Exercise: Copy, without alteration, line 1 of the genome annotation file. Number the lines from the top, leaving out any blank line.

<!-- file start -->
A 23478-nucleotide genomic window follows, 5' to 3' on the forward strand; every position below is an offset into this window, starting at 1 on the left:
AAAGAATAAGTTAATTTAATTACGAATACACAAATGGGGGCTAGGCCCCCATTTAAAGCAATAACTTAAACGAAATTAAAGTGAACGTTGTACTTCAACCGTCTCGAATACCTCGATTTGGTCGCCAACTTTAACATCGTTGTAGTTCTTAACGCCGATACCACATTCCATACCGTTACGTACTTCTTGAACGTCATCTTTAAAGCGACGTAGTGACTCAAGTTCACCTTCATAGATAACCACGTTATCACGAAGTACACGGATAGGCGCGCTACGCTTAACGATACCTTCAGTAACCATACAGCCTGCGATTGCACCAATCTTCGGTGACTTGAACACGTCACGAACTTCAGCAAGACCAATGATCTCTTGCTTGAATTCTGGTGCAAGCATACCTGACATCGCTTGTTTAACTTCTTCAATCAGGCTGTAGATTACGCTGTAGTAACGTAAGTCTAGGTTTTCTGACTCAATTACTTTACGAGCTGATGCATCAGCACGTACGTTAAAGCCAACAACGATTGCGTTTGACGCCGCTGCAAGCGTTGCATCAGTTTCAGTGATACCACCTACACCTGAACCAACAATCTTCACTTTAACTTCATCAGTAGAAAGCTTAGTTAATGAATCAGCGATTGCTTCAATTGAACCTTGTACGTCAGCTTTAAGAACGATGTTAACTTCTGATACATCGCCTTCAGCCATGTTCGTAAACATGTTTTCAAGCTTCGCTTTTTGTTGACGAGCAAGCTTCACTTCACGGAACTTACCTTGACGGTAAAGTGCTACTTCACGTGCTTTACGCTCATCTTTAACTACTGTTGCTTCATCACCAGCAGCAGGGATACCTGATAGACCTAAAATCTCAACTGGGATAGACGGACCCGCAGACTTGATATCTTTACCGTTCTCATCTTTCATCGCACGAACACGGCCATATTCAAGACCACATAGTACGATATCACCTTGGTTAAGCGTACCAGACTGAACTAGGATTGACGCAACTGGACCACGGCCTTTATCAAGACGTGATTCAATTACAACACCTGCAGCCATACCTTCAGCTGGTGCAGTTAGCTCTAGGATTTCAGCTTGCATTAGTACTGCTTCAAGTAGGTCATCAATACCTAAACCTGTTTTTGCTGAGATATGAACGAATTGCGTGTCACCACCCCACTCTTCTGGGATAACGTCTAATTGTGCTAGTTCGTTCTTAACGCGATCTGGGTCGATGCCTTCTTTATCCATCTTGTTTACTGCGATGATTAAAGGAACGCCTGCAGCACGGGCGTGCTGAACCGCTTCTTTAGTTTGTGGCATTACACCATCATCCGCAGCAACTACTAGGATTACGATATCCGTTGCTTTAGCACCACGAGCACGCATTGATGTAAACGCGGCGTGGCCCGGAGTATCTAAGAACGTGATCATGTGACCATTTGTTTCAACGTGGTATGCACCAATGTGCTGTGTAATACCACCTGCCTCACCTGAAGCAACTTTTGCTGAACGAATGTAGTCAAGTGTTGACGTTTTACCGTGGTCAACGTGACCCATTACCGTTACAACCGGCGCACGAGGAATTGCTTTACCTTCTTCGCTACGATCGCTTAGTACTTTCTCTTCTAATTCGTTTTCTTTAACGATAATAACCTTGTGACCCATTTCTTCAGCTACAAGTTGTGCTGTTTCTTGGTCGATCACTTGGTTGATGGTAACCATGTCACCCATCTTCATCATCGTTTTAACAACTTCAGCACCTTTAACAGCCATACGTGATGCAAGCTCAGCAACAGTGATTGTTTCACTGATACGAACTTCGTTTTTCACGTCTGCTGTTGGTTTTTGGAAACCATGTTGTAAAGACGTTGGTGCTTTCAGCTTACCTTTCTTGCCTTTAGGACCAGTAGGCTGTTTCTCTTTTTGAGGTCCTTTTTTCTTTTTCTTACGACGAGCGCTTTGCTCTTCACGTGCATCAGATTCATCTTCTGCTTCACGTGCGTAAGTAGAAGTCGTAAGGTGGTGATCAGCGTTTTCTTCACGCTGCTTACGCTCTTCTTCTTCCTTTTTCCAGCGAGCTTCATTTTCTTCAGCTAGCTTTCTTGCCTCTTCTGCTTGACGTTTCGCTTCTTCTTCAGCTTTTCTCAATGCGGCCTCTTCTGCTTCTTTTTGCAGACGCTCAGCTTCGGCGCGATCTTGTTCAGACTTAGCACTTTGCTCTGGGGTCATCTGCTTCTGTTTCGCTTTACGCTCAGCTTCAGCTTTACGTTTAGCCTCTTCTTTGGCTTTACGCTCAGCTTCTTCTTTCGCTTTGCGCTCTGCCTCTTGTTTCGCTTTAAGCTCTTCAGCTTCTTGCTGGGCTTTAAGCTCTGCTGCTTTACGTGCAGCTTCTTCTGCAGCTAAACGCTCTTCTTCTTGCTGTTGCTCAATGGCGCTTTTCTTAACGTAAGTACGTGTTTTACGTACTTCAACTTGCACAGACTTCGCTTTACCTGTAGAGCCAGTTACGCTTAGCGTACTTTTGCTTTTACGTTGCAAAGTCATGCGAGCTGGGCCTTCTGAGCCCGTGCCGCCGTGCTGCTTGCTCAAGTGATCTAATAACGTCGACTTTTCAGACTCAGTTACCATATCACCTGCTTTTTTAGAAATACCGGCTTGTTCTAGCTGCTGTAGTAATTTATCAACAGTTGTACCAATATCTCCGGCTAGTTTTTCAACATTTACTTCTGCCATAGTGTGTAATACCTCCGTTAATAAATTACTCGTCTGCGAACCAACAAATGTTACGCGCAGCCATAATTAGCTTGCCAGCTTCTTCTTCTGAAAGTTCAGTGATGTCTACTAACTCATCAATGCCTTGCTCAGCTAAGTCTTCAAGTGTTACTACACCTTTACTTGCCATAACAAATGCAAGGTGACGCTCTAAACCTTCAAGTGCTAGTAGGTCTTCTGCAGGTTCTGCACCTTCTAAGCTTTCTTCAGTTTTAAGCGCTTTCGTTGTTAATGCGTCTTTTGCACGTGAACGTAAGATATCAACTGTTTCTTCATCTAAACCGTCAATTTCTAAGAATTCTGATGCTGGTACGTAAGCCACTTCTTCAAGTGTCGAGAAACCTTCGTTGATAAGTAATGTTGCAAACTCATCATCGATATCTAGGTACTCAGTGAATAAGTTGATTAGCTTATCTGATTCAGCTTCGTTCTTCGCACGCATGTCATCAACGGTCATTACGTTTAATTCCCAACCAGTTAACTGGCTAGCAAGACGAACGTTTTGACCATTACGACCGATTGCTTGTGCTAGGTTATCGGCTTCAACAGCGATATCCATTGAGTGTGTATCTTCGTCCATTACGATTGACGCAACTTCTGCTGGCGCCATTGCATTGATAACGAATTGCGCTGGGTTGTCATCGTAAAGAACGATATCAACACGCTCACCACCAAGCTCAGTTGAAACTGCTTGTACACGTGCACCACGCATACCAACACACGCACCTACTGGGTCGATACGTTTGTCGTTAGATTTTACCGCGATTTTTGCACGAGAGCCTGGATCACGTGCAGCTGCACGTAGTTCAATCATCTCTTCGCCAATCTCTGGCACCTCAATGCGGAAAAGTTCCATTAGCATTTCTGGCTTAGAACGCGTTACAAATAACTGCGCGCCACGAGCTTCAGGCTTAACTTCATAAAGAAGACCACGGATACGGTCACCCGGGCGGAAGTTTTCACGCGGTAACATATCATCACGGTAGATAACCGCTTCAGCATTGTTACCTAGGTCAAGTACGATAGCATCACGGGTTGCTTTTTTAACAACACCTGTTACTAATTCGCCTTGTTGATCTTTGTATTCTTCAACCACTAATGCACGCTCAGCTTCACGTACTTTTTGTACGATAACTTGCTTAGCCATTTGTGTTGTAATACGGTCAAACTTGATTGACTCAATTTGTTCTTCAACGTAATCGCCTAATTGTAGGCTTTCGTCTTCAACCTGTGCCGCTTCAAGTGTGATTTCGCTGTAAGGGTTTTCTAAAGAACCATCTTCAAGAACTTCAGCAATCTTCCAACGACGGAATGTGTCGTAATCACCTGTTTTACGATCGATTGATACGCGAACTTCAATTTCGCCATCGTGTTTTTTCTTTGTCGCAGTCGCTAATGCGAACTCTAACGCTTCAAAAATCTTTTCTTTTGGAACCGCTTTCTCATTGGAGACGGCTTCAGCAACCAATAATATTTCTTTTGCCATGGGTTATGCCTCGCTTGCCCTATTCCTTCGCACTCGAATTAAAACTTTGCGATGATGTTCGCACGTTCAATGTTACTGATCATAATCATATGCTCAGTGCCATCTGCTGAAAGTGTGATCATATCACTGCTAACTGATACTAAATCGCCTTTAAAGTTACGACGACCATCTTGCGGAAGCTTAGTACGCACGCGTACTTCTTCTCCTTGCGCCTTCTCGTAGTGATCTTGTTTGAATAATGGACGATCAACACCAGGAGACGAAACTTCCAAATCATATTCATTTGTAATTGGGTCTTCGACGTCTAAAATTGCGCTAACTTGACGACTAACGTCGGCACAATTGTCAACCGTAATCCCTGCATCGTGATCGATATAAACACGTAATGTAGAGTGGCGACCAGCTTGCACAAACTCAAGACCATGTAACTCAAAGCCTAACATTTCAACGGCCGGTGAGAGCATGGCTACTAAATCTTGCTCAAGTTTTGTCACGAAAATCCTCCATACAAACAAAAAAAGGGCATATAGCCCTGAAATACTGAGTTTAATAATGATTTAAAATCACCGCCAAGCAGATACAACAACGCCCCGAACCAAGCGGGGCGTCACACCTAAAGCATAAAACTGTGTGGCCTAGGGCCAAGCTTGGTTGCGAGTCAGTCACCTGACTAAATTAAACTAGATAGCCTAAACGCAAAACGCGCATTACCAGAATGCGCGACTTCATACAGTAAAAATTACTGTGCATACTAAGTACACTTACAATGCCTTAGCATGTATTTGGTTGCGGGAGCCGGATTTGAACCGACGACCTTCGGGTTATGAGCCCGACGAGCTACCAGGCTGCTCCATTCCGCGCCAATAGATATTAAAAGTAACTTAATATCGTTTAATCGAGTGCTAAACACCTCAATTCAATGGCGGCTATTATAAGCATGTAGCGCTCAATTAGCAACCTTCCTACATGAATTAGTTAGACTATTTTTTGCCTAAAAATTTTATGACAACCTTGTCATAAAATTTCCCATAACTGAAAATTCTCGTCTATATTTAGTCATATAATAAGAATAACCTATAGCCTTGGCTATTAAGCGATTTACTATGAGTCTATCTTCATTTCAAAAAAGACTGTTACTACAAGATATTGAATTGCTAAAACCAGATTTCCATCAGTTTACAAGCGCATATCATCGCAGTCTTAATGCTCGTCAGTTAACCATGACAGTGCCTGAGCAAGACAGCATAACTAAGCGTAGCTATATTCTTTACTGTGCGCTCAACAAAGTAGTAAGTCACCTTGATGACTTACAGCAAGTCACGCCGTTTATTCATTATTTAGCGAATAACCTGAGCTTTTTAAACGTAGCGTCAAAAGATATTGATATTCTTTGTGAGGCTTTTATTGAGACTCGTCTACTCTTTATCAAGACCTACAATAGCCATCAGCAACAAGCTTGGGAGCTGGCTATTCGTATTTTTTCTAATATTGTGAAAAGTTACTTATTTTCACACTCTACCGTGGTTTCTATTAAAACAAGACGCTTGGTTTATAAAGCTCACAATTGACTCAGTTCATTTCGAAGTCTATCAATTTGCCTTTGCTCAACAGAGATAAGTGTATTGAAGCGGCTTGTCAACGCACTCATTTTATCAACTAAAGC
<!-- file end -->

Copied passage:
A 23478-nucleotide genomic window follows, 5' to 3' on the forward strand; every position below is an offset into this window, starting at 1 on the left: